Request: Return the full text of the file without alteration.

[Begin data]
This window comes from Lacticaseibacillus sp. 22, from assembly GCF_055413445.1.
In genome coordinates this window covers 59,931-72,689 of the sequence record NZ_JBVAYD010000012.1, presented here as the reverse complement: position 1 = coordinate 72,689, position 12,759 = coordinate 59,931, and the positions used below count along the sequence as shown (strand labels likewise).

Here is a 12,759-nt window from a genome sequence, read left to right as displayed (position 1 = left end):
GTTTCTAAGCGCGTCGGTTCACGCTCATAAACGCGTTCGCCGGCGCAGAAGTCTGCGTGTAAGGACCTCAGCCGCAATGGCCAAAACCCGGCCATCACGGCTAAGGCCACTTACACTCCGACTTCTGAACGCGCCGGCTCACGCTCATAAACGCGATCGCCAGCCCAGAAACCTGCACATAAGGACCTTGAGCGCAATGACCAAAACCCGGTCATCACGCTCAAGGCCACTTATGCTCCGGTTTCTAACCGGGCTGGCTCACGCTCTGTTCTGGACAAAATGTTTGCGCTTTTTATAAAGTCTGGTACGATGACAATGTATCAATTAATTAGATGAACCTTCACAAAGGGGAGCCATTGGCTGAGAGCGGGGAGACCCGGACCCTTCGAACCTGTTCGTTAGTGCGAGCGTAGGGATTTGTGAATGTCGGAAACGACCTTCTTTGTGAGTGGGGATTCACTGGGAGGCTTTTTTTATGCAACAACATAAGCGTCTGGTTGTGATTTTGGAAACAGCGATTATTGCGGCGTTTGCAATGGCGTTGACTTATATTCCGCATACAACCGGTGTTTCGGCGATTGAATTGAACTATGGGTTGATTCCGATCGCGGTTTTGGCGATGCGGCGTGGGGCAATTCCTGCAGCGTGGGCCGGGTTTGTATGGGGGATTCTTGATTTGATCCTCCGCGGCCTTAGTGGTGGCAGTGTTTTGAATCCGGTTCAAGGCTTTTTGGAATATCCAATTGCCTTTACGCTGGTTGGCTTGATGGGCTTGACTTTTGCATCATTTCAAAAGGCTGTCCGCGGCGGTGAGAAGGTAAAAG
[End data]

This window comes from Lacticaseibacillus sp. 22, from assembly GCF_055413445.1.
In genome coordinates this window covers 59,931-72,689 of the sequence record NZ_JBVAYD010000012.1, presented here as the reverse complement: position 1 = coordinate 72,689, position 12,759 = coordinate 59,931, and the positions used below count along the sequence as shown (strand labels likewise).

Here is a 12,759-nt window from a genome sequence, read left to right as displayed (position 1 = left end):
GTTTCTAAGCGCGTCGGTTCACGCTCATAAACGCGTTCGCCGGCGCAGAAGTCTGCGTGTAAGGACCTCAGCCGCAATGGCCAAAACCCGGCCATCACGGCTAAGGCCACTTACACTCCGACTTCTGAACGCGCCGGCTCACGCTCATAAACGCGATCGCCAGCCCAGAAACCTGCACATAAGGACCTTGAGCGCAATGACCAAAACCCGGTCATCACGCTCAAGGCCACTTATGCTCCGGTTTCTAACCGGGCTGGCTCACGCTCTGTTCTGGACAAAATGTTTGCGCTTTTTATAAAGTCTGGTACGATGACAATGTATCAATTAATTAGATGAACCTTCACAAAGGGGAGCCATTGGCTGAGAGCGGGGAGACCCGGACCCTTCGAACCTGTTCGTTAGTGCGAGCGTAGGGATTTGTGAATGTCGGAAACGACCTTCTTTGTGAGTGGGGATTCACTGGGAGGCTTTTTTTATGCAACAACATAAGCGTCTGGTTGTGATTTTGGAAACAGCGATTATTGCGGCGTTTGCAATGGCGTTGACTTATATTCCGCATACAACCGGTGTTTCGGCGATTGAATTGAACTATGGGTTGATTCCGATCGCGGTTTTGGCGATGCGGCGTGGGGCAATTCCTGCAGCGTGGGCCGGGTTTGTATGGGGGATTCTTGATTTGATCCTCCGCGGCCTTAGTGGTGGCAGTGTTTTGAATCCGGTTCAAGGCTTTTTGGAATATCCAATTGCCTTTACGCTGGTTGGCTTGATGGGCTTGACTTTTGCATCATTTCAAAAGGCTGTCCGCGGCGGTGAGAAGGTAAAAG